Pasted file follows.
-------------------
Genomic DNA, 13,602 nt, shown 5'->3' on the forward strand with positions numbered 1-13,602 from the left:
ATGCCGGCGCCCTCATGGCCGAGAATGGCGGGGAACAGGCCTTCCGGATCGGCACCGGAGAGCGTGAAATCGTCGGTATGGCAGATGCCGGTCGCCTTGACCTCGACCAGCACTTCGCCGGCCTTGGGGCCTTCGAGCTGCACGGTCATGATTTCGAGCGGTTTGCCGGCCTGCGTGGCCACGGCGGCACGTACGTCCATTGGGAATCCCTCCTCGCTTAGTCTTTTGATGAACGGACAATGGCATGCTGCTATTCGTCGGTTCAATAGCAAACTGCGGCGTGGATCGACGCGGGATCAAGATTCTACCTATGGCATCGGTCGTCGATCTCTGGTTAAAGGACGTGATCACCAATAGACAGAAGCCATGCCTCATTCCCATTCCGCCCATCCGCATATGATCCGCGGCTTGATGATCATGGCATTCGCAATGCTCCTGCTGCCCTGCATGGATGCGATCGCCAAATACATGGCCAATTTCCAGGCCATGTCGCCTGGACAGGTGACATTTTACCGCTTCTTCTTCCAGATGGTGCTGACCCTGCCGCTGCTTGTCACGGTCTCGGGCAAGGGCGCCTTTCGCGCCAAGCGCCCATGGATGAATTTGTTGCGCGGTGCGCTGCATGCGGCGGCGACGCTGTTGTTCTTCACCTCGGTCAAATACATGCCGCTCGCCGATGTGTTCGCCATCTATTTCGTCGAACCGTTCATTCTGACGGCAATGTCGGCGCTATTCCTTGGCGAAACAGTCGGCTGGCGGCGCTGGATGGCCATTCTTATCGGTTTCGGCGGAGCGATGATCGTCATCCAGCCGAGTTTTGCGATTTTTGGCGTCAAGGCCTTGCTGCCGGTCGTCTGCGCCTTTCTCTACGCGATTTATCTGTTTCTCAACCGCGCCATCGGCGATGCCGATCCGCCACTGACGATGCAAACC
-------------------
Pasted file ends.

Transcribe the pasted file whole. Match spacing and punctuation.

Genomic DNA, 13,602 nt, shown 5'->3' on the forward strand with positions numbered 1-13,602 from the left:
ATGCCGGCGCCCTCATGGCCGAGAATGGCGGGGAACAGGCCTTCCGGATCGGCACCGGAGAGCGTGAAATCGTCGGTATGGCAGATGCCGGTCGCCTTGACCTCGACCAGCACTTCGCCGGCCTTGGGGCCTTCGAGCTGCACGGTCATGATTTCGAGCGGTTTGCCGGCCTGCGTGGCCACGGCGGCACGTACGTCCATTGGGAATCCCTCCTCGCTTAGTCTTTTGATGAACGGACAATGGCATGCTGCTATTCGTCGGTTCAATAGCAAACTGCGGCGTGGATCGACGCGGGATCAAGATTCTACCTATGGCATCGGTCGTCGATCTCTGGTTAAAGGACGTGATCACCAATAGACAGAAGCCATGCCTCATTCCCATTCCGCCCATCCGCATATGATCCGCGGCTTGATGATCATGGCATTCGCAATGCTCCTGCTGCCCTGCATGGATGCGATCGCCAAATACATGGCCAATTTCCAGGCCATGTCGCCTGGACAGGTGACATTTTACCGCTTCTTCTTCCAGATGGTGCTGACCCTGCCGCTGCTTGTCACGGTCTCGGGCAAGGGCGCCTTTCGCGCCAAGCGCCCATGGATGAATTTGTTGCGCGGTGCGCTGCATGCGGCGGCGACGCTGTTGTTCTTCACCTCGGTCAAATACATGCCGCTCGCCGATGTGTTCGCCATCTATTTCGTCGAACCGTTCATTCTGACGGCAATGTCGGCGCTATTCCTTGGCGAAACAGTCGGCTGGCGGCGCTGGATGGCCATTCTTATCGGTTTCGGCGGAGCGATGATCGTCATCCAGCCGAGTTTTGCGATTTTTGGCGTCAAGGCCTTGCTGCCGGTCGTCTGCGCCTTTCTCTACGCGATTTATCTGTTTCTCAACCGCGCCATCGGCGATGCCGATCCGCCACTGACGATGCAAACC